45. Delta Spirit: Delta Spirit
It takes unlikely sources sometimes to break a band in today’s music environment. In the case of San Diego-based Delta Spirit, their biggest break may have been the use of their three-year-old song “Devil Knows You’re Dead” in the final scene of the critically-acclaimed drama Friday Night Lights in 2011. That exposure probably helped the band’s eponymous album, released this year, to find a bigger audience. It’s a good thing that the quintet’s improvement ensured that they were ready for their close-up. Delta Spirit is more of a rock record than the band’s previous two full-lengths, but the thunderous drums and intertwined guitars are deployed with precision. The more forceful propulsion doesn’t mitigate the band’s songwriting chops in any way, especially on the gorgeous “California,” where singer Matt Vasquez sends his former lover to his home state when he knows he can’t keep her himself.
44. Dr. Dog: Be The Void
Seven albums into their career, this Philadelphia group is no easier to categorize than when they started. Call them psych-folk if you must apply a label but the loose rhythms, careening vocals and songs that seem to hang together by the slimmest of threads can be awfully enticing, especially since few acts take these chances in the studio. Hunky Dory era Bowie-isms propel tracks such as “Vampire” and the “sha-na-na-nas” of “Big Girl” show that Dr. Dog loves to borrow from the past without sounding particularly retro in their shambling yet oddly focused vision. Despite the album’s heavy lidded stoner title, this is one of the frothiest and more unpredictable releases of 2012. For a constantly touring band that can be considered veterans in their twelfth year together, that’s a high compliment.
43. Beth Orton: Sugaring Season
Beth Orton has never shied away from technology or modern production, and for a pretty good chunk of her career embraced electronic sounds in a way that few singer-songwriters often did. In fact, before releasing her first solo album, her best-known work was likely her collaborations with big-beat superstars the Chemical Brothers. So, after a half-decade hiatus that saw Orton get married and have a child, it came as something of a surprise to hear those electronic textures vanish on Sugaring Season. Not so much a reinvention as an aesthetic refinement, Sugaring Season is no less intricate or layered than any of Orton’s prior albums, it just does so in a way that evokes more classic, British folk music than dream pop or trip-hop. It’s a gorgeously orchestrated gem of a thing, the kind of album that’s breezy and light when it needs to be, but packs an emotional wallop in its greatest overtures. Production wise, it’s among the simplest albums Orton has released, but as songwriting goes, it’s one of her best.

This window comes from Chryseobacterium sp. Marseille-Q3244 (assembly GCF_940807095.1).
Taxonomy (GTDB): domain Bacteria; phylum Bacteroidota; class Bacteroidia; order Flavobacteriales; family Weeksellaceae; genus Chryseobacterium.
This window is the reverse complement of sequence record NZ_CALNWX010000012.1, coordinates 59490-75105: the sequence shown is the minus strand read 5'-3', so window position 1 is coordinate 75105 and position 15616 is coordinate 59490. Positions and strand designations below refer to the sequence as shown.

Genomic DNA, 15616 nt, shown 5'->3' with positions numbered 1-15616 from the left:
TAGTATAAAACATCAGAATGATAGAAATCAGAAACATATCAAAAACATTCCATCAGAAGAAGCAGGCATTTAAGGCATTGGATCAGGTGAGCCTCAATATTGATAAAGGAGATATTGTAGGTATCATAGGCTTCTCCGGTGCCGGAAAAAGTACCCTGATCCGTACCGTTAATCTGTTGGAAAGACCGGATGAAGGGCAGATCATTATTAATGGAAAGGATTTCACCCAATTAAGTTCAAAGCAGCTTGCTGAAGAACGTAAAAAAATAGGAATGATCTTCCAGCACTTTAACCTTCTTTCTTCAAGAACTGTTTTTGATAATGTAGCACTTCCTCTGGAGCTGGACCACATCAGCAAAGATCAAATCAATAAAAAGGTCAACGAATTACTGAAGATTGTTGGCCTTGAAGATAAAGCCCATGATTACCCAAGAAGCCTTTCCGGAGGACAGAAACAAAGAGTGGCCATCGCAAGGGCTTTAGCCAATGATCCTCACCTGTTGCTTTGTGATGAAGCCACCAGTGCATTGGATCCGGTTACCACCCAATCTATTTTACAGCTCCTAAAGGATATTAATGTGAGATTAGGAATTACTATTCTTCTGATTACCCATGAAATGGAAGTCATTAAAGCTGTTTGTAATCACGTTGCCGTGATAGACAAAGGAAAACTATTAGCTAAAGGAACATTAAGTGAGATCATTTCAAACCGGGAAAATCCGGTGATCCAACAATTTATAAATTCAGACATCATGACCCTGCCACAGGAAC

42. Ben Howard: Every Kingdom
Incorrectly tagged as the UK’s answer to Jack Johnson due to his surfing background, Ben Howard’s debut has more in common with his country’s doe-eyed folk troubadours, in particular Donovan, Nick Drake and early John Martyn. His closest American counterpart would be Ray LaMontagne and perhaps Ben Harper in his less raucous moments, due to a soulful croon that adds a dollop of R&B to acoustic ruminations such as “Only Love.” In concert, Howard can convincingly rock out as he displays on a closing eight minute “Move Like You Want” that even gets somewhat funky as he channels Martyn’s gruff, slurry rasp. For a new artist debut, this is tremendously surefooted. It shows Howard to have a firm grasp on a folk/rock sensibility and songwriting talents that run deeper than most 23 year olds manage.
41. Old Crow Medicine Show: Old Crow Medicine Show
The world has change since Old Crow Medicine Show debuted in 2004. They succeeded so spectacularly at getting college-age kids high on string band music that a generation of convivial folk-rock groups sprang up in their wake, at least one of whom is now filling arenas. The thing is, the music of Mumford & Sons owes more to the dynamics of U2 than it does to, say, Uncle Dave Macon. Even now, no other band is making unabashed old-timey-ness feel as hot or exciting as Old Crow does. After a detour into slightly more modern country-rock territory on their third album, the guys circled back around to their entirely unplugged, untamed, down-home forte on Carry Me Back. And while summoning the old energy, they’ve also grown more masterful in their deployment of folk songwriting idioms, fiddling singer Ketch Secor especially.